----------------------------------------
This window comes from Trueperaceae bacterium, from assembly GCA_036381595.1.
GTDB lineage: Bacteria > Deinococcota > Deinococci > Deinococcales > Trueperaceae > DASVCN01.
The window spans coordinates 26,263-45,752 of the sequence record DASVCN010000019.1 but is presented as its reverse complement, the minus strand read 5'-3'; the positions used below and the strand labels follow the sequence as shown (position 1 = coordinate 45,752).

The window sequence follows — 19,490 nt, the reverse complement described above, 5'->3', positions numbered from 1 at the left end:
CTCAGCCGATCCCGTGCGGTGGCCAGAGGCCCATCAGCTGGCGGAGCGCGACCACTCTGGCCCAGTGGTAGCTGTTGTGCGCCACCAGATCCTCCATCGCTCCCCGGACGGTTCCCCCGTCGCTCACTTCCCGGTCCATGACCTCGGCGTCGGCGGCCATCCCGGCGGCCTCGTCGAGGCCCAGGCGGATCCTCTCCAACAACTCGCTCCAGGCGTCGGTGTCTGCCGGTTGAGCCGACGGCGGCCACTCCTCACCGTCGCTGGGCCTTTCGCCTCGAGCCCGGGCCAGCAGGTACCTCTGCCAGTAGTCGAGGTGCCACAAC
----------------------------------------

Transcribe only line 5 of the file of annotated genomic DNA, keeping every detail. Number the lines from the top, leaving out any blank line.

CTCAGCCGATCCCGTGCGGTGGCCAGAGGCCCATCAGCTGGCGGAGCGCGACCACTCTGGCCCAGTGGTAGCTGTTGTGCGCCACCAGATCCTCCATCGCTCCCCGGACGGTTCCCCCGTCGCTCACTTCCCGGTCCATGACCTCGGCGTCGGCGGCCATCCCGGCGGCCTCGTCGAGGCCCAGGCGGATCCTCTCCAACAACTCGCTCCAGGCGTCGGTGTCTGCCGGTTGAGCCGACGGCGGCCACTCCTCACCGTCGCTGGGCCTTTCGCCTCGAGCCCGGGCCAGCAGGTACCTCTGCCAGTAGTCGAGGTGCCACAAC